Drew and John were the hike leaders for the expedition with a mixed range of experiences in the diverse group of Randy, Tracy, Erik, Sharon, Tim, Mike, Chris, Aaron, Andy and yet another Chris. The Mighty Quinn shared warm greetings with Mike’s pup, Tahoe, and we were ready for the trip!

The day started cool and we progressed on the trails at high speed for the first few miles until we encountered the first of a trio of respectable stream crossings. These were challenging points; different people in the group evaluated the best means for each of us to cross, though keeping the blind guy dry so early in a long hike was an additional consideration. It’s always wise to bring an extra pair of dry socks to use if necessary after the stream crossings–but unfortunately I had managed to leave my intended pair in the dryer! Several different people had route suggestions and were feeling pretty challenged at finding a particularly clear option. Many of my friends were willing to spend a lot of time helping to ensure my best comfort.

Then there was Drew who took command and plodded through the shallowest section with me to save that most valuable resource of time… or was it my patience! Either way, it worked and there wasn’t much water impact, just jokes and laughter. True to the guidebook warnings, these crossings earned our respect and caution though neither Quinn or Tahoe seemed to have any trouble!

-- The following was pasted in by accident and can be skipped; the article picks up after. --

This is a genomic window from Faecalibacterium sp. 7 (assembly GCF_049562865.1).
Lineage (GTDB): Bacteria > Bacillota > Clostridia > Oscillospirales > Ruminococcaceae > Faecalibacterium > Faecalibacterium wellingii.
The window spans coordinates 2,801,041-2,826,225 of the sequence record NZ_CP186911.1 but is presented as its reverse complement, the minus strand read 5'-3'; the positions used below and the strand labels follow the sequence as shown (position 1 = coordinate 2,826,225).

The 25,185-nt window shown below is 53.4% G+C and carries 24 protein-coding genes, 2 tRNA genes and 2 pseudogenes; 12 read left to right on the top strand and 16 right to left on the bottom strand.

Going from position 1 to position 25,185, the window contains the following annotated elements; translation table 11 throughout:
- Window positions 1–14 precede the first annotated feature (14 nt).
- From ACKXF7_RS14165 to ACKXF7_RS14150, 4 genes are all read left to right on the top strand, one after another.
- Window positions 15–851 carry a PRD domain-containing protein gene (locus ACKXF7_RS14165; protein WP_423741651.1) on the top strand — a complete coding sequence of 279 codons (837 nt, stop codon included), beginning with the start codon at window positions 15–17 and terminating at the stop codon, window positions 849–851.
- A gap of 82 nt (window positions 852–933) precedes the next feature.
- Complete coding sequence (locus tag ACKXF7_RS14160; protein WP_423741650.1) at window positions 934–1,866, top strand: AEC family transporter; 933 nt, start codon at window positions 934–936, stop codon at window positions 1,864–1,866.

After the final crossing, the fantastically smooth and easy trail vanished and was replaced by a steady uphill march for two miles. While nothing was unreasonably challenging, our pace was slowed and the temperature began to rise steadily.

As we neared the summit of North Twin, an ideal overlook arose on our left with great boulders to provide seating. Soon we were teased by the

mass of the Presidential range and peaks into the northern Pemi Wilderness along the Twinway. You burn a lot of calories climbing steep sections, and a food recharge had been well earned. We were well ahead of schedule and while we were feeling the climb, spirits were nearly as high as the summit was close. Thus shortly after we had begun, four hours of labor had produced the first of the Twins and a happy crew atop the wooded summit.

Starting the descent, we switched from Quinn’s work to Drew’s guidance to keep time steady on the downhill. The group was again making fantastic time and we worked our systems to keep the steady pace which quickly brought us the 1-mile jaunt to South Twin’s above-tree-line views in every direction. This time, the short break wasn’t so much for rest as it was to appreciate the splendor. Doctor Drew had delivered the second Twin and had a few words to share about the experience of being in such a remote setting!